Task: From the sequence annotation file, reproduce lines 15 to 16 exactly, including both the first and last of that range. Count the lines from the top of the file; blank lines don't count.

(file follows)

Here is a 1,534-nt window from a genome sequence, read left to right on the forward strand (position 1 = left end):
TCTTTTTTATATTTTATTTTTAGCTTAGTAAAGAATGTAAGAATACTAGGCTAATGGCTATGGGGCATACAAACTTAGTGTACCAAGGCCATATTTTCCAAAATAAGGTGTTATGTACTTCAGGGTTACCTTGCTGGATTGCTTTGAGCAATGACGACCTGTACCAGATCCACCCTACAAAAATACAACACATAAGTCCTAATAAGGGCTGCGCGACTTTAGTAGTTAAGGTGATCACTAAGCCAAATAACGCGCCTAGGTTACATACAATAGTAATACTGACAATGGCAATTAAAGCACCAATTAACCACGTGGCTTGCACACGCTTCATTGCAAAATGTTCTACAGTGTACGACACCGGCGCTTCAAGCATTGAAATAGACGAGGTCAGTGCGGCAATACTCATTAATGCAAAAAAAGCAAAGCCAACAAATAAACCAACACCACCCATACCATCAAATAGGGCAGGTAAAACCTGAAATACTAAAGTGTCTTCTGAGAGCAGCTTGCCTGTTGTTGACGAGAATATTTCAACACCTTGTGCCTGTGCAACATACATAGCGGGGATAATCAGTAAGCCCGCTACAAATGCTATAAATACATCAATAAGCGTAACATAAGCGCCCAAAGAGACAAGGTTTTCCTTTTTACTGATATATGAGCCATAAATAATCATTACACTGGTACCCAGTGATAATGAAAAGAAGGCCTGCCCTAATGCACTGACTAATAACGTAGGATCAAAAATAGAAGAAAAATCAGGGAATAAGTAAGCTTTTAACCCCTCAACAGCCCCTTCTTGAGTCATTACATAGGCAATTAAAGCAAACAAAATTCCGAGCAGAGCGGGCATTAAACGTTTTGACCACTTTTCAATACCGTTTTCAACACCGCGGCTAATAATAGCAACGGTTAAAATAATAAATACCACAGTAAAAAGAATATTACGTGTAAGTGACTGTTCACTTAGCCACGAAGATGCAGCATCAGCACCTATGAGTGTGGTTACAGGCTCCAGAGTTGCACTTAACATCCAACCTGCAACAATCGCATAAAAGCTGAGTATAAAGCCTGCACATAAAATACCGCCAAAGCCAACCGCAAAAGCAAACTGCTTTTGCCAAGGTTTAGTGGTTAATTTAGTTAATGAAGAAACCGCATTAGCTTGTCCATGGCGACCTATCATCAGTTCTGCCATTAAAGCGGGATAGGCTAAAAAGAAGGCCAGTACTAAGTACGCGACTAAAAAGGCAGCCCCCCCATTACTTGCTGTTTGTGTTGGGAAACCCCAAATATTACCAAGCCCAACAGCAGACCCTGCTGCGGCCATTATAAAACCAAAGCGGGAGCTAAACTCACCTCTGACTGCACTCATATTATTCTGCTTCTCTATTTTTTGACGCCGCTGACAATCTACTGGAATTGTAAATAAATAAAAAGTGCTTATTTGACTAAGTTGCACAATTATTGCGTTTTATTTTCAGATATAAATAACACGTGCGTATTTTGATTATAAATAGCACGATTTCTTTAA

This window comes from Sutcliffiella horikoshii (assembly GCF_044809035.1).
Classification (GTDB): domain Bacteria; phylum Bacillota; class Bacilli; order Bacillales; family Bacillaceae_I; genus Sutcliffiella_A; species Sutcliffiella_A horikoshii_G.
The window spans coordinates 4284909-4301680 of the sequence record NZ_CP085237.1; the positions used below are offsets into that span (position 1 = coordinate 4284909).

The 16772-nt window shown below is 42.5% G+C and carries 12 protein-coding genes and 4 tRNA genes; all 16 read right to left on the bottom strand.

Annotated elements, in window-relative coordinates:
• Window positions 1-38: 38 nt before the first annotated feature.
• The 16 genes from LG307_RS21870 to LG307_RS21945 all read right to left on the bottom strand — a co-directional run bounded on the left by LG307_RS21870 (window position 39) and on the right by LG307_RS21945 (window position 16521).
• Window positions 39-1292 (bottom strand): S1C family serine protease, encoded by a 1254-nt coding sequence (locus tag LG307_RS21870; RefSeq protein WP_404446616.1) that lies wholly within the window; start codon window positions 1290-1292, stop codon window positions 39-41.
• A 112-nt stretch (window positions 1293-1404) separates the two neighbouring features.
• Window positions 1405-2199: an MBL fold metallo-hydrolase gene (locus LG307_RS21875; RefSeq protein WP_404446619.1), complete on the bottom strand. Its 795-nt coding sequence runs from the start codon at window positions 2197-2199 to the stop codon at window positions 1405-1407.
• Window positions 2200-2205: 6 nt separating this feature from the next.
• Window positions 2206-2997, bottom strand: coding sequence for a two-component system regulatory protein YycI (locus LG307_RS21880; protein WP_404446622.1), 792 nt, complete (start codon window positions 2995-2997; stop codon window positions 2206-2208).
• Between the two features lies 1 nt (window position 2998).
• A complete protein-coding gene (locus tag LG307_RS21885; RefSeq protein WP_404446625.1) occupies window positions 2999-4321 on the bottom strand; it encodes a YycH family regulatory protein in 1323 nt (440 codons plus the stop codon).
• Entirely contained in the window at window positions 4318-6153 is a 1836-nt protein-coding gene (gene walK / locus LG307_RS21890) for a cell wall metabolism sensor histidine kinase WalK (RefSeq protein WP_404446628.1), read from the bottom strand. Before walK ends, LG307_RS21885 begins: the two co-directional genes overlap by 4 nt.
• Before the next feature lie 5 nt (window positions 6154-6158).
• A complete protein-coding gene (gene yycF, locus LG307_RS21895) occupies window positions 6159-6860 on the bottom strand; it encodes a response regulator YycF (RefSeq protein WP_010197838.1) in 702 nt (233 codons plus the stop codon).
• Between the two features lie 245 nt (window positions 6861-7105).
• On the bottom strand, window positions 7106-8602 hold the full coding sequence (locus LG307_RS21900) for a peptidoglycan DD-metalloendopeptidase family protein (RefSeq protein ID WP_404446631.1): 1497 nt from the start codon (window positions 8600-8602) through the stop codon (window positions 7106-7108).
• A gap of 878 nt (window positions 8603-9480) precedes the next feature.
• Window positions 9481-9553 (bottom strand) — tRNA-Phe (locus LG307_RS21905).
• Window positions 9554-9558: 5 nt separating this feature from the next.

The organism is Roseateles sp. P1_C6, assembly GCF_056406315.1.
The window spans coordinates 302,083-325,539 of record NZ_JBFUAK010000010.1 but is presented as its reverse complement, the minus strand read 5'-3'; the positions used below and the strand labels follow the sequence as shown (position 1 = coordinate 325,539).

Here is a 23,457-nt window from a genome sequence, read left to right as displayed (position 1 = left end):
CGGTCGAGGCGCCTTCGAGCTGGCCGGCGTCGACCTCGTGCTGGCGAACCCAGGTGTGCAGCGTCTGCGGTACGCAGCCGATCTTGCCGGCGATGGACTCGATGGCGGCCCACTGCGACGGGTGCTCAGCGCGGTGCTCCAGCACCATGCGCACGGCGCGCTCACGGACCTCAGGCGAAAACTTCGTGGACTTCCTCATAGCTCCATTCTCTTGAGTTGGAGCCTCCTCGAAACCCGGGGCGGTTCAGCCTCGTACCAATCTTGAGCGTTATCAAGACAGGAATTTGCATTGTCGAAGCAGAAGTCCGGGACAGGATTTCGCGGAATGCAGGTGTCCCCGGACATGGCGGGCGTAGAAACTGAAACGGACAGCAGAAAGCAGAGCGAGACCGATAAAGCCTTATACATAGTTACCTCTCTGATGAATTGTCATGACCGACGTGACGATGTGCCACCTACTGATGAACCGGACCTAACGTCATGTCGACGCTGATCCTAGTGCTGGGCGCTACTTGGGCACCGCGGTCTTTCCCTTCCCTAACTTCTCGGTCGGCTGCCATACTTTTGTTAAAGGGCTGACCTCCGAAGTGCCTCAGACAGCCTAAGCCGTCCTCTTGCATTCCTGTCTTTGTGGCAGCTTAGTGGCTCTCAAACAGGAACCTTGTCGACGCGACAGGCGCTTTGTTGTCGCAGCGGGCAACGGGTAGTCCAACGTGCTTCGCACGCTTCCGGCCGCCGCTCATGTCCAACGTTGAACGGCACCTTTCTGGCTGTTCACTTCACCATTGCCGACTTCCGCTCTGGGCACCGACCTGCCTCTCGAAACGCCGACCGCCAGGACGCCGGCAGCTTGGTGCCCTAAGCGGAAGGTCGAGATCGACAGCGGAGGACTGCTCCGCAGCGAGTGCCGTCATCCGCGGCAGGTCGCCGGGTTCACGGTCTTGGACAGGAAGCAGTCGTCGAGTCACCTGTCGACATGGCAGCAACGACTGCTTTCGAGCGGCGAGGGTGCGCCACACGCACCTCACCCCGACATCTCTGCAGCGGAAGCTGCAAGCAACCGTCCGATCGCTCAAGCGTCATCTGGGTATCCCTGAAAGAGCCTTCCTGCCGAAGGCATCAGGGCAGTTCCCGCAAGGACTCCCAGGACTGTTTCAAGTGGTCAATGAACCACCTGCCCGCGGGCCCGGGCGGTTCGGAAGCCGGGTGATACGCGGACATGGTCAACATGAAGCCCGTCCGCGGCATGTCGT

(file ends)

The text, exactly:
• Between the two features lies 1 nt (window position 2998).
• A complete protein-coding gene (locus tag LG307_RS21885; RefSeq protein WP_404446625.1) occupies window positions 2999-4321 on the bottom strand; it encodes a YycH family regulatory protein in 1323 nt (440 codons plus the stop codon).